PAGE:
The Rostow Report by Ann Rostow

The juxtaposition of terror afar and security at home doesn’t diminish our concerns. If we didn’t compartmentalize we’d lapse into a paralytic depression. 


There’s a lot of hot legal news this month, but first, I couldn’t help noticing that Bibb County Alabama just passed a LGBT rights ordinance by a 6-3 vote. Have any of you  listened to the podcast “S-Town,” meaning Shit Town, that delves into the life of an eccentric gay man who carved out an extraordinary existence in this rural wasteland? Let’s just say that of all the counties in the United States, Bibb County would have been last on my list of those initiating an anti-discrimination law. But having heard the podcast, I should have also realized that our country is more complicated than it seems, particularly in its dark ill-educated pockets.

Listen to it. Hook up your phone to play it while you drive around, or turn down the lights, turn off the TV and sit in a corner while it plays. I remember wondering how on Earth previous generations could have been entertained by radio shows, but there’s something serene about a disembodied voice telling you a compelling story.


And now for the big news! On April 4, the full U.S. Court of Appeals for the Seventh Circuit ruled 8-3 that sexual orientation discrimination in the workplace was an impermissible form of sex discrimination. Sex discrimination, in turn, is outlawed in the workplace under Title VII of the Civil Rights Act of 1964. It is outlawed in public education under Title IX of the Education Amendments of 1972. And it is outlawed in housing under the Fair Housing Act.

It’s not hard to connect the dots here; if sexual orientation bias is a subset of sex bias, then sexual orientation bias is already banned throughout most of federal law. No need for Congress to pass the Equality Act. No need to fight for our rights in the state legislatures of all those red states. Indeed, many of the anti-gay proposals now loitering in state capitals around the country would be dead on arrival.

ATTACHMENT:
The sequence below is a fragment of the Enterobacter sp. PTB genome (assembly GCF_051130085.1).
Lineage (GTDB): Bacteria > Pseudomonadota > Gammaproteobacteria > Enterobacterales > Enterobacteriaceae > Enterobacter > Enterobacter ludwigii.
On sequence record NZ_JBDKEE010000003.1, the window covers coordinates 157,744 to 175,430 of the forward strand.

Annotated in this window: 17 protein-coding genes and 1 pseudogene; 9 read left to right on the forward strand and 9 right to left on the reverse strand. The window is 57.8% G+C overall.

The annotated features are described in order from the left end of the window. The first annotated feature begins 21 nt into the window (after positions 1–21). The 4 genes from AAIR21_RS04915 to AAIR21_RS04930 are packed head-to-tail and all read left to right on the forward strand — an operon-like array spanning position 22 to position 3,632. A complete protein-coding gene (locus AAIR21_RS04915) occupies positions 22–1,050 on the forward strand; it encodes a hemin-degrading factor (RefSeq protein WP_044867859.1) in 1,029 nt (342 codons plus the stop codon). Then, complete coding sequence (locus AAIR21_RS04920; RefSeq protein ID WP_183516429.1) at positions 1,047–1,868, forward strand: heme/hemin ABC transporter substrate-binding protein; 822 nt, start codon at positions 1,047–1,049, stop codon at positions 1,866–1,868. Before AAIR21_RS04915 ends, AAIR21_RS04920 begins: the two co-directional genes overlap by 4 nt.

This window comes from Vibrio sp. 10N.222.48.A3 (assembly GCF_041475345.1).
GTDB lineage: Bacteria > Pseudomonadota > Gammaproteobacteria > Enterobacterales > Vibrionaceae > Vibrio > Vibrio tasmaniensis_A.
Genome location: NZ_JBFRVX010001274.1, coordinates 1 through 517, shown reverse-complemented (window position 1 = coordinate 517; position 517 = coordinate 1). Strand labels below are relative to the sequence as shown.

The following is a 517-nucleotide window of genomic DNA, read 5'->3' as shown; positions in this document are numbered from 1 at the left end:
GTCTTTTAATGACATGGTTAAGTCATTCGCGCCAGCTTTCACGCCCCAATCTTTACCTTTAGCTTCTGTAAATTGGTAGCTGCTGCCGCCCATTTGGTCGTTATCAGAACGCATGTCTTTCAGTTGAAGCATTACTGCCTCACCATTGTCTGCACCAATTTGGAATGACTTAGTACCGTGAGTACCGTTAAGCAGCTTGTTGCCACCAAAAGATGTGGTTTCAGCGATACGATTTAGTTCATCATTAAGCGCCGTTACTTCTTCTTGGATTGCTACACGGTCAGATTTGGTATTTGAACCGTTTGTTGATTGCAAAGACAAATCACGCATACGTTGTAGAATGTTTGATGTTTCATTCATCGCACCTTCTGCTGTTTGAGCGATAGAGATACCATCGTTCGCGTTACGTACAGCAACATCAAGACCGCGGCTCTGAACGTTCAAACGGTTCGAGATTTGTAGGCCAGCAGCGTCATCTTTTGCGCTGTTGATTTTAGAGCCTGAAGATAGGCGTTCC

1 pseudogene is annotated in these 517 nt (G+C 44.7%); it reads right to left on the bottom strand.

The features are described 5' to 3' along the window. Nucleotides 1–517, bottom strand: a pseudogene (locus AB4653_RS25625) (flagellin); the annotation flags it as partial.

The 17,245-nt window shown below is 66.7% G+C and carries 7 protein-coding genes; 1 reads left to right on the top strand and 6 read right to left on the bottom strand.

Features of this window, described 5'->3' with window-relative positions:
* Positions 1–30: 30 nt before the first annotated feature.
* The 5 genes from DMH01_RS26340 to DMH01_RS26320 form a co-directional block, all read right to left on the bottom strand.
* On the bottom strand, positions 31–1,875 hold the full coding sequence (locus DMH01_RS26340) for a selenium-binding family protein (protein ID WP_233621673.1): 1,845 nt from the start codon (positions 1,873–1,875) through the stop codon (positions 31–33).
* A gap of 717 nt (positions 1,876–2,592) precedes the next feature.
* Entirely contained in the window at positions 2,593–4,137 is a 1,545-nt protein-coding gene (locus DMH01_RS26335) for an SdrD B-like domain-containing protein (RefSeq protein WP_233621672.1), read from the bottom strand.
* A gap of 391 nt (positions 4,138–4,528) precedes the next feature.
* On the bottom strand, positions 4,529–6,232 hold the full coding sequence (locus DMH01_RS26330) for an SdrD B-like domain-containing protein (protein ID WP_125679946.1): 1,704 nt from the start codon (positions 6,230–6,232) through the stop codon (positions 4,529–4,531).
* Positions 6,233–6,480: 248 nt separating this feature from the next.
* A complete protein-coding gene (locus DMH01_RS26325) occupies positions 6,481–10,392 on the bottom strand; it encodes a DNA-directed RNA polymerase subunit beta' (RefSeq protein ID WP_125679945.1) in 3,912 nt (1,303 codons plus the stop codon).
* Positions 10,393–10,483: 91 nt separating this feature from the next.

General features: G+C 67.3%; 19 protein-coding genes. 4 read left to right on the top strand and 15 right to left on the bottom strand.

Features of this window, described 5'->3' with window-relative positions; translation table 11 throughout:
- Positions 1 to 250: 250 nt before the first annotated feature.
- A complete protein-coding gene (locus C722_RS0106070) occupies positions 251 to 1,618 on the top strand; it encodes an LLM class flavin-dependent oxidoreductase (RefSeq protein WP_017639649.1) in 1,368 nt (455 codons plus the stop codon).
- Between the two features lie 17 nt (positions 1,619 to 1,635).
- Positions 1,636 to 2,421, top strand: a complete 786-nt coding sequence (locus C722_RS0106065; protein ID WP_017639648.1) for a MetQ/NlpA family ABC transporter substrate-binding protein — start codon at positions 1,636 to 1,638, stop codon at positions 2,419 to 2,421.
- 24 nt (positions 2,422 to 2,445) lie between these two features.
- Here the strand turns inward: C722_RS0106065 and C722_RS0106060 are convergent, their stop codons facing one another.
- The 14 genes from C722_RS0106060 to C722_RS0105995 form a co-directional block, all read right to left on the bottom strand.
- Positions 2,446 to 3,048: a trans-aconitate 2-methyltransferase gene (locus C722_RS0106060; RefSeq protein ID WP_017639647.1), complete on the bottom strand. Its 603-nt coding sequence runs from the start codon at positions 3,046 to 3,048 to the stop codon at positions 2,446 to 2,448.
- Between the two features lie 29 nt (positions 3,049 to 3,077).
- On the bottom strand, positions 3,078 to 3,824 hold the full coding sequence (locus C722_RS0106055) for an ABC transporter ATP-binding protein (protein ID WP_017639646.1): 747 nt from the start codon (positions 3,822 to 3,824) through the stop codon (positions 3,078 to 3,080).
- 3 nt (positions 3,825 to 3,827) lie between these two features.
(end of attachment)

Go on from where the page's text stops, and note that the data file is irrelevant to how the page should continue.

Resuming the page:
But of course, we need more than a single appellate court to put a legal stamp on this happy conclusion. At some point over the last half century or so, the federal appellate courts have ruled that sexual orientation bias is not a form of sex discrimination, it is not mentioned in the text of federal statutes and it is not grounds for litigation. Case dismissed!  Since three-judge panels are bound by circuit precedent, this case law cannot be reversed except by full appellate court rulings like the one we just witnessed or by a decision of the Supreme Court. Although the Seventh Circuit case will not be appealed to the High Court, there are several other Title VII cases which could reach the full bench of other appellate courts, and we can bank on one or more of these cases reaching the Supreme Court in the next year or so.

I won’t send us on a sidetrack through the legal analysis this time, but it’s clear that our marriage equality victory might not, after all, be considered the high point of gay rights jurisprudence once future reporters look back on our lengthy trek through the courts. If we are successful, this will be the case that goes down in the history books. If not, we’ll find ourselves in uncharted waters.


Sharp readers may have noticed that sex discrimination is not outlawed in public accommodation by any federal law. And of course discrimination from businesses, specifically all those bakers and florists, is one of the main battlegrounds in the continuing war on gays and lesbians by conservative Christians.

As this issue goes to press, we are watching a petition to the High Court from Denver baker Jack Phillips of Masterpiece Cakeshop, who declined service to two gay men and who was nailed under the Colorado anti-discrimination law which covers the gay community. If Neil Gorsuch joins his colleagues on the right to reach four votes to accept review, one of the central issues facing gay Americans will be decided in the next Supreme Court session.